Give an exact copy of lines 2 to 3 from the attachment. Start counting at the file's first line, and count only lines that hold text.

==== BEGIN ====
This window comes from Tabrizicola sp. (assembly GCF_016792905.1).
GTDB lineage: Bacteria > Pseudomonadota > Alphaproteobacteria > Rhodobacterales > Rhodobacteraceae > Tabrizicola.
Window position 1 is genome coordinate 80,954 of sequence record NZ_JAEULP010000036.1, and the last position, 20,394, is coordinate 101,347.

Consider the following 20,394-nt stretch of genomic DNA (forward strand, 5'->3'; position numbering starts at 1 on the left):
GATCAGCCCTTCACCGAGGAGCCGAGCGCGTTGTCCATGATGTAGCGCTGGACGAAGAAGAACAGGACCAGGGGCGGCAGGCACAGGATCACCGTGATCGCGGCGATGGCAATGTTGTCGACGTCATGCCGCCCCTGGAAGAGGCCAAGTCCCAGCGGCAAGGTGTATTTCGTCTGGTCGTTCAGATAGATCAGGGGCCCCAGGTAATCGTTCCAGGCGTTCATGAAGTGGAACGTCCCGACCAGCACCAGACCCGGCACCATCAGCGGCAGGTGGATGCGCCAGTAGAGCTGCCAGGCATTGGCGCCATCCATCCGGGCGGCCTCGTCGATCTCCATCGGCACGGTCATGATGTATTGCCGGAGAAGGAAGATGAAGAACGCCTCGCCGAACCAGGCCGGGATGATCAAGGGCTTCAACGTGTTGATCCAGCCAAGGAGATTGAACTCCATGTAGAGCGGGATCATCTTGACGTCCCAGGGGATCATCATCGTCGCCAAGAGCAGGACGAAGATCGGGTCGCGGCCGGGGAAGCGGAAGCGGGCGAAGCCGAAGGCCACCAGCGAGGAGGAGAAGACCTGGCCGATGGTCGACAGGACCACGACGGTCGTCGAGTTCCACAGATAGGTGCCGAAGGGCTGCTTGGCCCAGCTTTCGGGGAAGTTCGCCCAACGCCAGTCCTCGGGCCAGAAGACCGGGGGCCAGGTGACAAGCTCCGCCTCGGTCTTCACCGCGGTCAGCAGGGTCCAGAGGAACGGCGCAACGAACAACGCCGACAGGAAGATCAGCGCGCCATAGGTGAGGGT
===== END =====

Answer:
GTDB lineage: Bacteria > Pseudomonadota > Alphaproteobacteria > Rhodobacterales > Rhodobacteraceae > Tabrizicola.
Window position 1 is genome coordinate 80,954 of sequence record NZ_JAEULP010000036.1, and the last position, 20,394, is coordinate 101,347.